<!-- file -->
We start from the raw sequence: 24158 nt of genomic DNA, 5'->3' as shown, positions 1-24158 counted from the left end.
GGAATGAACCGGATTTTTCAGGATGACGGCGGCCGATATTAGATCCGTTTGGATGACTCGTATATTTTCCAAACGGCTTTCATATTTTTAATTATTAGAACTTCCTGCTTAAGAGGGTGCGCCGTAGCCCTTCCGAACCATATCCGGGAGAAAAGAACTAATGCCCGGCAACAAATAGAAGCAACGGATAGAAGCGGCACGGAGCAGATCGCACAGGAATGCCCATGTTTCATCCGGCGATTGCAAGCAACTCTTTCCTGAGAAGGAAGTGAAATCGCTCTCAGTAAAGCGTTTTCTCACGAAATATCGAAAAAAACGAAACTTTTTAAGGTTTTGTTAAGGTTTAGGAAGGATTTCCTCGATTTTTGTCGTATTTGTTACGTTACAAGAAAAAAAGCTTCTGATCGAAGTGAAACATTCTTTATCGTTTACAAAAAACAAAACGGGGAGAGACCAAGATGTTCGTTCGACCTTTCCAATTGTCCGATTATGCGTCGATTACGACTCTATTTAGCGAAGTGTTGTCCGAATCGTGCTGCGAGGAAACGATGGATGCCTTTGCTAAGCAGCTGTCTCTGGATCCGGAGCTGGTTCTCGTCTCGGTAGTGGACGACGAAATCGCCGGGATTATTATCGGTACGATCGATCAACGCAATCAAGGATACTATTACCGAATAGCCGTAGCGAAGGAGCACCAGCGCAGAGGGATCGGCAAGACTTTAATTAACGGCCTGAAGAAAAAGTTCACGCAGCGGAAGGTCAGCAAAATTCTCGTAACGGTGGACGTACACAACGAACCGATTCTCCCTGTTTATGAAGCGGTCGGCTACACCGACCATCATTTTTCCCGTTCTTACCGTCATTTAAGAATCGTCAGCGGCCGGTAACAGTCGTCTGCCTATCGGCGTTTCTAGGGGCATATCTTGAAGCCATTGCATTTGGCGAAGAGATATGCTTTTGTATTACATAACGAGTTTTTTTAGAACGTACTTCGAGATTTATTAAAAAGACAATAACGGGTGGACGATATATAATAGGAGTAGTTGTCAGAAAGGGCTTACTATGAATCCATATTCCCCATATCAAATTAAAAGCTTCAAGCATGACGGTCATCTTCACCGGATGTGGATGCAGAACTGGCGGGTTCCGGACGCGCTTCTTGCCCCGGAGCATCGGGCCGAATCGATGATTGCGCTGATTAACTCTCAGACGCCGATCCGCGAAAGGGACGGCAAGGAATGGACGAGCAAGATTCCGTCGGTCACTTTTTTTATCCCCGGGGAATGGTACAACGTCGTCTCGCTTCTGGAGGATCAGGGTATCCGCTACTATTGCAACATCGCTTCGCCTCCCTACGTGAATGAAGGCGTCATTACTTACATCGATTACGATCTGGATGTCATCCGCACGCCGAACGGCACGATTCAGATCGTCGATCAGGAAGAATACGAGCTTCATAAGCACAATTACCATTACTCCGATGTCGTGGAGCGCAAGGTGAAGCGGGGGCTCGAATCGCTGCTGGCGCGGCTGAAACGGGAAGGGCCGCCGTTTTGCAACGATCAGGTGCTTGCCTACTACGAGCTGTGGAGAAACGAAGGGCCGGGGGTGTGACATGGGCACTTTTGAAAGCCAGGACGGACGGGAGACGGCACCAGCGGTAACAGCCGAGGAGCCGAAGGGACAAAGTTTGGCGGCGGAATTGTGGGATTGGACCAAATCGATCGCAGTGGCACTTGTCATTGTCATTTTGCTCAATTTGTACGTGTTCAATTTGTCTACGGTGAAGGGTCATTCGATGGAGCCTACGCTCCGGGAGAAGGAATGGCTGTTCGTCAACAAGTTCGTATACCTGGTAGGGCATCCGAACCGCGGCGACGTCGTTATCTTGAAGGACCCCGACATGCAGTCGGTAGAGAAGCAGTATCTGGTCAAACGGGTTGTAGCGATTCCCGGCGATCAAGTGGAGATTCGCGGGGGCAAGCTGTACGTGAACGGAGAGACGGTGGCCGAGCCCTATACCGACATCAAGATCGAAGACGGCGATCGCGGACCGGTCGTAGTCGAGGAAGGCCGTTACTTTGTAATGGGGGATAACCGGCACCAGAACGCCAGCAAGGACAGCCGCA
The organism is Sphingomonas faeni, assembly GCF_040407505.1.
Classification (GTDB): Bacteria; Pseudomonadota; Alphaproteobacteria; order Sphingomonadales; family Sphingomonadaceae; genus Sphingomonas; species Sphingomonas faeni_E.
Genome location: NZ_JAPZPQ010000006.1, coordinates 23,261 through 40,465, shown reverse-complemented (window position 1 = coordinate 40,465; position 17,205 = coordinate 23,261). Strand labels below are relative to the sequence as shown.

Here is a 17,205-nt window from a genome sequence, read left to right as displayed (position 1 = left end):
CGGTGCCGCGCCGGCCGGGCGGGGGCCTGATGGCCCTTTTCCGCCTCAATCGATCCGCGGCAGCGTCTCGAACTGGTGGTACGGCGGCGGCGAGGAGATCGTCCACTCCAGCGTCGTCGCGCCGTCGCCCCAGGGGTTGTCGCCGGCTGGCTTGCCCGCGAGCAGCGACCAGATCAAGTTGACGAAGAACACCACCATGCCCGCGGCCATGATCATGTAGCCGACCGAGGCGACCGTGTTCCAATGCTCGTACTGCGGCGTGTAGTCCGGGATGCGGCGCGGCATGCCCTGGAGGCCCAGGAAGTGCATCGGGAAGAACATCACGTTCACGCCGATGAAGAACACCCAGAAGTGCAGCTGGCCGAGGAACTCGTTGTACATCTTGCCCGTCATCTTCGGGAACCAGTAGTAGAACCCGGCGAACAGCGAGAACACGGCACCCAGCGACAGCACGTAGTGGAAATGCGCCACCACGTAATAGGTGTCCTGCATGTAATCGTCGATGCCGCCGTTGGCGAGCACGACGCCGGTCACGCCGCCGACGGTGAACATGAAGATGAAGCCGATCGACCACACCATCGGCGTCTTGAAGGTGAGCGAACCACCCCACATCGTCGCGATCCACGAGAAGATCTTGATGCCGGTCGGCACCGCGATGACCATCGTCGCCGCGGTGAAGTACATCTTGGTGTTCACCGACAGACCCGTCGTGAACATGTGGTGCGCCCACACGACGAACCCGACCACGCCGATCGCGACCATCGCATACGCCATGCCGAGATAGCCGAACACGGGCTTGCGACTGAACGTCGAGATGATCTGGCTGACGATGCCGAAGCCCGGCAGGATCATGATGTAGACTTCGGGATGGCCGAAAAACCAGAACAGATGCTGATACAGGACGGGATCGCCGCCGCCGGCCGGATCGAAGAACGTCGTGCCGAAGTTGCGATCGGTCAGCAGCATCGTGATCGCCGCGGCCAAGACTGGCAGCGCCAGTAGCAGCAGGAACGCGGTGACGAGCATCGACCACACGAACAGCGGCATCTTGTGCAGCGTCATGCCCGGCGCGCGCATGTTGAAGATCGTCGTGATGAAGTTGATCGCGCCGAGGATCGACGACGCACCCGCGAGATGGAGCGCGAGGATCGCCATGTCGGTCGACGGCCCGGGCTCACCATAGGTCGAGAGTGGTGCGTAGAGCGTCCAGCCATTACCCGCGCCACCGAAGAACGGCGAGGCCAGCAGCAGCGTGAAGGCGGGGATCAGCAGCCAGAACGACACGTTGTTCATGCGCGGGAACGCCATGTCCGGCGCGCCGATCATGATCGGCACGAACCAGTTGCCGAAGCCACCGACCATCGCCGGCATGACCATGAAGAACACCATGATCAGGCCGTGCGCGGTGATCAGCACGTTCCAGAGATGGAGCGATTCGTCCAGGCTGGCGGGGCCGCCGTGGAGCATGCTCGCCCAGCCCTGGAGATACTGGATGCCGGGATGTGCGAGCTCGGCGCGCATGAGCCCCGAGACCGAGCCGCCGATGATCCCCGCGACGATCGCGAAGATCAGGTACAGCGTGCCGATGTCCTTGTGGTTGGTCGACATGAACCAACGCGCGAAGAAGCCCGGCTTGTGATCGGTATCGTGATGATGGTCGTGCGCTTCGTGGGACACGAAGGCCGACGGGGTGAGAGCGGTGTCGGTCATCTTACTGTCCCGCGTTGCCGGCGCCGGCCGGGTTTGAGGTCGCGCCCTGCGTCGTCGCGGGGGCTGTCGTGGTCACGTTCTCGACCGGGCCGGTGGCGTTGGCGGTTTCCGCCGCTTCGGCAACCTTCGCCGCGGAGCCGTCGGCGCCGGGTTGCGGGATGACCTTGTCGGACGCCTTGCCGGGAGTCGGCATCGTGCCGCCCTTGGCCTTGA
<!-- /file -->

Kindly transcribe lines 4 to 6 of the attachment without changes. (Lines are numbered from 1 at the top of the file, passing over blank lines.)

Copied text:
Classification (GTDB): Bacteria; Pseudomonadota; Alphaproteobacteria; order Sphingomonadales; family Sphingomonadaceae; genus Sphingomonas; species Sphingomonas faeni_E.
Genome location: NZ_JAPZPQ010000006.1, coordinates 23,261 through 40,465, shown reverse-complemented (window position 1 = coordinate 40,465; position 17,205 = coordinate 23,261). Strand labels below are relative to the sequence as shown.

Here is a 17,205-nt window from a genome sequence, read left to right as displayed (position 1 = left end):